Antenna Question

Discussion in 'Survival Communications' started by Tully Mars, Jan 9, 2015.


  1. William Warren

    William Warren Monkey++

    Most hams feel that an antenna height of 1/2 wavelength above ground is good enough; that means 10 meters for a 20-meter beam, or about 33 feet.

    Of course, while your antenna can never be too high, your home insurance premiums are a different matter. Sorry to be a killjoy, but your first step here is to make sure you're not going to lose your house to a windstorm or a lawsuit.:(

    Check (quietly, of course) if the tower was erected under a permit, and if it's properly placed so that it can't hit your neighbors' property if it falls. The "pencil" test is always a good guide: cut a piece of wood to the proportionate height of your tower (varies with the map ratio), and see if it touches your neighbor's land when you lay it down on the map.

    If you have a legal tower, then check you home insurance: you'll probably need a rider to cover damage caused by a tower failure. Be sure to check if you're covered for towers that support TV antennas: that might be a loophole your insurance company didn't think of. If not, shop around: the ARRL offer some insurance options to members, and that may turn out to be the least expensive option.

    After all that, get a professional evaluation of the tower's condition, including strain tests on the guy wires, and have any needed repairs done. The engineer will give you a "safe load" figure that represents the maximum amount of "wind loading" your tower can reliably withstand, so be sure to buy antennas whose loading figures add up to less than the maximum the engineer gives you.

    Be prepared for sticker-shock: I have a five-band beam with no traps, that has less than 12 lbs of wind-loading. It cost about $1,200. If you decide to allocate your money somewhere else, then you can use the tower for wire antennas, and your dipoles will get a lot of benefit from the height.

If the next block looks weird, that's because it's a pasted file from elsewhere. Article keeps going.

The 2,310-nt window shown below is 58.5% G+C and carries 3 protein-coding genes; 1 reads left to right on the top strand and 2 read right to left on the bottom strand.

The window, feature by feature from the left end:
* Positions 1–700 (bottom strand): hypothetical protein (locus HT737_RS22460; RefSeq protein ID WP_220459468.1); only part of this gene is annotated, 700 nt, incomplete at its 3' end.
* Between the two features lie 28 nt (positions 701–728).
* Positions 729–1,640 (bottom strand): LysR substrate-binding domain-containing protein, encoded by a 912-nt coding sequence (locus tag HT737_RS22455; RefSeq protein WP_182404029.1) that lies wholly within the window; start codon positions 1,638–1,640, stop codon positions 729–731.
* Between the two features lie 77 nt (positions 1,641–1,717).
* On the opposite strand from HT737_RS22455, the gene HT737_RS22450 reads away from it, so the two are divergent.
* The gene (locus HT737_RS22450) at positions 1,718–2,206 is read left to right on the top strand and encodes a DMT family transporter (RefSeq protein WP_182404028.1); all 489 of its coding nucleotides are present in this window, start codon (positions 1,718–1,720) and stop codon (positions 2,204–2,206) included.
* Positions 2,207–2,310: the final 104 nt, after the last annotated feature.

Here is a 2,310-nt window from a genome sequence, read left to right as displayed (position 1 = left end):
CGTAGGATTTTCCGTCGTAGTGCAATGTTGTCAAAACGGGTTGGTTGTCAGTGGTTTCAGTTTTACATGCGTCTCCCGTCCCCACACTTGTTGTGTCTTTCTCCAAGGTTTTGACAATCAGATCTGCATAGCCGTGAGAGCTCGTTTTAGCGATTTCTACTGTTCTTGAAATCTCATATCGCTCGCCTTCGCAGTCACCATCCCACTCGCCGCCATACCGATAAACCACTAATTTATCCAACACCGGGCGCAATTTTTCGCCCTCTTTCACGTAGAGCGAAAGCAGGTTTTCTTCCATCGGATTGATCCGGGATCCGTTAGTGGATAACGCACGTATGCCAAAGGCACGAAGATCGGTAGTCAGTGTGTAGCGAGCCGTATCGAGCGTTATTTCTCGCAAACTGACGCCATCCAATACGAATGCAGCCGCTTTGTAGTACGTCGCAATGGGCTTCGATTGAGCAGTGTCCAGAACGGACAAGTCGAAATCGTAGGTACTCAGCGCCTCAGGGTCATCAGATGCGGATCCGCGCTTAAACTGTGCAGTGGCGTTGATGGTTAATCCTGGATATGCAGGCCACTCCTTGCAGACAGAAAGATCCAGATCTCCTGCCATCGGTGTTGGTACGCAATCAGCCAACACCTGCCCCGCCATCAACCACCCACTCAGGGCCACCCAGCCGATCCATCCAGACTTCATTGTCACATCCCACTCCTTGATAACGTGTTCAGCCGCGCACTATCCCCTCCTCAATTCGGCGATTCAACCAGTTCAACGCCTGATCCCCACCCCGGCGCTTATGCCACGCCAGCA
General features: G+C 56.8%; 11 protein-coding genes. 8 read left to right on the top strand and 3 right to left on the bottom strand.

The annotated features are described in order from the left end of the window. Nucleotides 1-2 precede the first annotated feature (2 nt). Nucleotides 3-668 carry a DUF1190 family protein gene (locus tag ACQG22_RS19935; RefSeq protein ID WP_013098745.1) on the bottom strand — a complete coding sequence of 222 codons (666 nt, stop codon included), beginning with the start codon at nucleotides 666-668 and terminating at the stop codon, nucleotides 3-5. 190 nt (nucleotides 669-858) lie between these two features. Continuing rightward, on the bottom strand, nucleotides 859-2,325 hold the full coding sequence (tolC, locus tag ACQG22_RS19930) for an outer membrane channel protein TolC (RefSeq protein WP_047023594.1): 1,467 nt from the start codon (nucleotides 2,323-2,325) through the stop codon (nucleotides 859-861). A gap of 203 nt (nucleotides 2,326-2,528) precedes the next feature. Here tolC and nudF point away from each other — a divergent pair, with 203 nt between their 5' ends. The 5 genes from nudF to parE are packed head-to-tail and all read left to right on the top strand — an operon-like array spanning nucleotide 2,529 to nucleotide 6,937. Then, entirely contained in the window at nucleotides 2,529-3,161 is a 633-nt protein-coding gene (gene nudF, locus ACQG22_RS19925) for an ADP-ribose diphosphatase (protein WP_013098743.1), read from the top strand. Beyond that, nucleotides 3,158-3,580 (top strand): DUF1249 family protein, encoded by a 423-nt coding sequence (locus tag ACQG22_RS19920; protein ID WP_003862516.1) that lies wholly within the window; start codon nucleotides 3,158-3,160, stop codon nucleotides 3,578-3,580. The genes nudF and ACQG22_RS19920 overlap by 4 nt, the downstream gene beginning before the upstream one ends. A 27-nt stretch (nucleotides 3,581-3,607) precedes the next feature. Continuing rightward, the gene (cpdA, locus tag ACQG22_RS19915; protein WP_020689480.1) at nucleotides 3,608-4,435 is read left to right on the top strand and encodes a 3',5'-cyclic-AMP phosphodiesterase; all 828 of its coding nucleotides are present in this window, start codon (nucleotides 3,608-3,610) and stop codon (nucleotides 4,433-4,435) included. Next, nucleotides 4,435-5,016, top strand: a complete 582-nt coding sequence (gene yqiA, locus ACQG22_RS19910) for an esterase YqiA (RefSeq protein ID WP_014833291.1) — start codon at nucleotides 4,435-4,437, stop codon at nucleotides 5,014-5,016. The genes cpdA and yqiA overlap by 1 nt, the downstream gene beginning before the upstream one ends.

If you're in an earthquake zone, all bets are off. Sorry.

    William Warren
     
    Tully Mars likes this.
  2. Tully Mars

    Tully Mars Metal weldin' monkey


    Thanks for the info. No worries about hitting a neighbor, too much property in between. I will check with my homeowner policy as to what it will/won't cover. All guy lines will be new and I will be using drilling rig anchors so no problem there. As far as inspection goes, I hold SCWI (Senior Certified Welding Inspector) certs through the AWS and ASME along with all the related testing equipment-Dye Pen, Mag Particle-dry and wet, as well as having my own rad source/development lab for X-Ray and ultra sound equipment. Last but not least I have 33 yrs welding/fabrication experience all over the globe.
     
    Yard Dart and Airtime like this.
  3. Yard Dart

    Yard Dart Vigilant Monkey Moderator

    So you are saying that you might need a hand figuring out that welding stuff ehh :rolleyes:
     
    Tully Mars likes this.
  4. HK_User

    HK_User A Productive Monkey is a Happy Monkey

    Shucks, I even disconnect the computer if a storm approaches. Live on a 9 mile dead end road and lighting feed back can nail you through the land line.
     
  5. kellory

    kellory An unemployed Jester, is nobody's fool. Banned

    Smaller words, Tully....:ROFLMAO:
     
    Tully Mars likes this.
  6. Tully Mars

    Tully Mars Metal weldin' monkey

    Sorry, after rereading it a couple times, it does sound a bit stuffed shirtish, was not my intent.
     
  7. drbill

    drbill Monkey

    I just finished a 5 element Yagi-Oda Beam. Had a little trouble finding some free RG8 coax for the gamma match. I needed 12 inches and then had to find a soldering iron. Got nothing out here but the habit.
     
    Tully Mars likes this.
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